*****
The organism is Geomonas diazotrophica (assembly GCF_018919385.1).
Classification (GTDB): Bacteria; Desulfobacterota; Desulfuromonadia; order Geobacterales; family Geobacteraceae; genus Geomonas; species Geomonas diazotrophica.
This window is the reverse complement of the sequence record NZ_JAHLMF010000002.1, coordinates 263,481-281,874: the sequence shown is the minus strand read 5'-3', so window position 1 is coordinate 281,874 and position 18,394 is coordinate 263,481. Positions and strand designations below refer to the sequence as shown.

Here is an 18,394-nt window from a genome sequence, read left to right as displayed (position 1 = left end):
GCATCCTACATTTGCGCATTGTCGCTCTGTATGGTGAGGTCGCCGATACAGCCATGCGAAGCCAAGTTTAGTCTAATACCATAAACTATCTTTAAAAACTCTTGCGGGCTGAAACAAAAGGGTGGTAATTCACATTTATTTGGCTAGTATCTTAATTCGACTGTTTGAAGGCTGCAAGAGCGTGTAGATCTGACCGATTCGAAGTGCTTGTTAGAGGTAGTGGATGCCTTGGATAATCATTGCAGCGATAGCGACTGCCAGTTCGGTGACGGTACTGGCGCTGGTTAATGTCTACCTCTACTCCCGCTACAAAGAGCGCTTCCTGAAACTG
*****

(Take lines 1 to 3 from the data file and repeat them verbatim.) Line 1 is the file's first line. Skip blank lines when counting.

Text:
The organism is Geomonas diazotrophica (assembly GCF_018919385.1).
Classification (GTDB): Bacteria; Desulfobacterota; Desulfuromonadia; order Geobacterales; family Geobacteraceae; genus Geomonas; species Geomonas diazotrophica.
This window is the reverse complement of the sequence record NZ_JAHLMF010000002.1, coordinates 263,481-281,874: the sequence shown is the minus strand read 5'-3', so window position 1 is coordinate 281,874 and position 18,394 is coordinate 263,481. Positions and strand designations below refer to the sequence as shown.